5 Rules of Quantum Mechanics By Werner Heisenberg

Werner Heisenberg was a Nobel Prize winning physicist whose uncertainty principle is the foundation of quantum mechanics.
quantum mechanics for beginners

German physicist Werner Heisenberg is well known as one of the founders of quantum mechanics. Heisenberg was only 25 years old when he arrived at the uncertainty principle, which became the basis of Bohr-Einstein debate on the nature of reality.

For his pioneering contributions, Heisenberg was recognized by the Nobel Prize committee in 1932. He was among the youngest recipients of the Nobel Prize. The following are five rules or lessons in quantum mechanics by one of its creators, Werner Heisenberg.

1. The more precise the measurement of position, the more imprecise the measurement of momentum - and vice versa.

This is how Heisenberg summarized uncertainty principle in one line. Niels Bohr proposed later on that "complementarity" is a fundamental feature of reality. In other words, particles have certain pairs of complementary properties which cannot be observed simultaneously.

Earlier, the words "position" and "velocity" of an electron seemed perfectly well defined as per the mathematical framework of Newtonian mechanics. But actually when we are going to such unimaginably small scales, they are not well defined in accordance with uncertainty equation.

2. Wave particle duality arises because of limitation in our language.

By nature, light and matter are single entities. However we cannot describe them as they are - hence the solution is to split their overall behavior into wave and particle like properties. Because that is the limitation of human language, says Heisenberg.

Our language was invented to study and describe the experiences of daily life consisting of processes and objects involving large numbers of atoms. The apparent duality at small scales is a result of this limitation.

3. All particles are made of the same substance: energy.

In quantum mechanics, the smallest units of matter are not physical objects in the ordinary sense - they are forms and ideas which can be expressed only by means of a mathematical language. This makes true what Pythagoras famously said: All things are numbers.

Moreover, particles are not eternal and indestructible - they can be transformed into each other. For example: if two particles moving with a very high kinetic energy collide, then many new elementary particles may be created from the available energy and the old particles will have disappeared in the collision.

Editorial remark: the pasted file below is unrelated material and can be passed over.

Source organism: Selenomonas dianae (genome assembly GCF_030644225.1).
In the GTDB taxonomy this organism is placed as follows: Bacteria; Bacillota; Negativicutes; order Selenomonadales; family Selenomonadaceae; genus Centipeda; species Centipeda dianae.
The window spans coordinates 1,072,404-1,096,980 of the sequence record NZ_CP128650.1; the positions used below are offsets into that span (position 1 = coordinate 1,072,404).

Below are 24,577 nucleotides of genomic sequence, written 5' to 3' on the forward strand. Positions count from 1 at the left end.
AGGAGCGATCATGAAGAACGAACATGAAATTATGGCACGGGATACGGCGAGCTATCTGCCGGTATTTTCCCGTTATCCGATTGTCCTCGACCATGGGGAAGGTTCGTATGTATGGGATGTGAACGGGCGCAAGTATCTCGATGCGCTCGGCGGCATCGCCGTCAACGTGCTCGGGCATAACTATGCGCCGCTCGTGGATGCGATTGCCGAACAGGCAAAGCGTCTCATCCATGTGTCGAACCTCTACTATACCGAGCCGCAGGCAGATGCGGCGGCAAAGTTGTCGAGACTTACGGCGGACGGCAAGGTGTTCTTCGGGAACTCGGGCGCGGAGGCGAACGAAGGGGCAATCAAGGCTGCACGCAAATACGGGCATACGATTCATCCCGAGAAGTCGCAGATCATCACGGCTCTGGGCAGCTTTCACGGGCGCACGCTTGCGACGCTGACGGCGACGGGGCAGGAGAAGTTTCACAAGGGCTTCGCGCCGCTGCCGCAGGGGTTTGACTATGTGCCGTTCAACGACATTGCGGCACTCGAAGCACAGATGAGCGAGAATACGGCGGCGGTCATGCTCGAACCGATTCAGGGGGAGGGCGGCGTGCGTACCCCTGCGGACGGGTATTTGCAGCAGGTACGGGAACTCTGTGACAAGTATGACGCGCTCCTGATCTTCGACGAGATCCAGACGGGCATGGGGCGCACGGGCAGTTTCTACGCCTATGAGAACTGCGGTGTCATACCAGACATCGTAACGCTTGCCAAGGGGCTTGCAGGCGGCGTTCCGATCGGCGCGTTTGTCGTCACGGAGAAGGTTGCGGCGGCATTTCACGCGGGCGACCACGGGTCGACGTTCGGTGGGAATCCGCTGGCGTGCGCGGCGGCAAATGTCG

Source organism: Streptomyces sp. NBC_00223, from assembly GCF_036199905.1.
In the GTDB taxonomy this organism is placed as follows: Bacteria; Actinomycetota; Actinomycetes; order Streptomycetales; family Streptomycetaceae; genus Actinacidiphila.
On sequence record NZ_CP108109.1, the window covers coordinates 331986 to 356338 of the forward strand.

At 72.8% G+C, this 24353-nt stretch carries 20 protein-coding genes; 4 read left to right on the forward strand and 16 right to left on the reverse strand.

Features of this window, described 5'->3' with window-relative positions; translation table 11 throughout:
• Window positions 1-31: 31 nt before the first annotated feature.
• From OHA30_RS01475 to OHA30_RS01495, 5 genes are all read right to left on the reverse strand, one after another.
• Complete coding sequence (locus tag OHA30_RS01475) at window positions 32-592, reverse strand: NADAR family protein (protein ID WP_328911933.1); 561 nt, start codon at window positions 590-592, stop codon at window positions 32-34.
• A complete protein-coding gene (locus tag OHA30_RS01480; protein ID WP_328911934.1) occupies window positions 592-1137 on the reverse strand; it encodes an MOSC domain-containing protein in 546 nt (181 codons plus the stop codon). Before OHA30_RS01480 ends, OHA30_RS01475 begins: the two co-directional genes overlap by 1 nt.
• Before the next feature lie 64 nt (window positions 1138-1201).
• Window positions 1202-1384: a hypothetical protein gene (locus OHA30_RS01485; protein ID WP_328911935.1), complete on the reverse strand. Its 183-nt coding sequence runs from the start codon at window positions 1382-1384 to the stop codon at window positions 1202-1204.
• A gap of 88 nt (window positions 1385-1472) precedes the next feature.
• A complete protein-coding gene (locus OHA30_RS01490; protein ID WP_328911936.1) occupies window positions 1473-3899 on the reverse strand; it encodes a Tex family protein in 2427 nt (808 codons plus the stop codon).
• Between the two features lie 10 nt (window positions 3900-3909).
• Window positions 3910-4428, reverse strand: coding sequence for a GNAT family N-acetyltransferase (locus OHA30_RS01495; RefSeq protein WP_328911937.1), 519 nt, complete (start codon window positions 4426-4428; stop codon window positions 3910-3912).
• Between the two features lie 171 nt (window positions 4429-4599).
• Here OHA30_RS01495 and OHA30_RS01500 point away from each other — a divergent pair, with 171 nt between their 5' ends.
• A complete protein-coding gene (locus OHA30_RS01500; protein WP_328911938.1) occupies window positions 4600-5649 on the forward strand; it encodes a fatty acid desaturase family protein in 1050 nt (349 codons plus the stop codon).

4. What we observe is not nature herself, but nature exposed to our method of questioning.

According to Heisenberg, physics does not simply describe and explain nature; it is part of the interplay between nature and ourselves; it describes nature as exposed to our nature of questioning.

As a matter of fact, every experiment destroys some of the knowledge of the system which was obtained by previous experiments. Can nature possibly be so absurd? asked Heisenberg, as he struggled to make sense of the world.

5. If you're not shocked by quantum mechanics, you don't understand quantum mechanics.

The very foundations of physics were shaken up by the arrival of new quantum theory. Heisenberg has said: Whenever we proceed from the known into the unknown, we may have to learn a new meaning of the word "understanding." Much of everything that was known before became null and void overnight.

For example: The law of causality is no longer applied in quantum theory and the law of conservation of matter is no longer true for the elementary particles.

That is why, before studying quantum mechanics one must discard all pre-existing notions about the world and forget what was learned in large scale or Newtonian physics.

How did Heisenberg cope? Heisenberg admired Eastern philosophy and saw parallels between it and quantum mechanics. He stated that after having conversations with Rabindranath Tagore about Indian philosophy "some of the ideas that seemed so crazy suddenly made much more sense".

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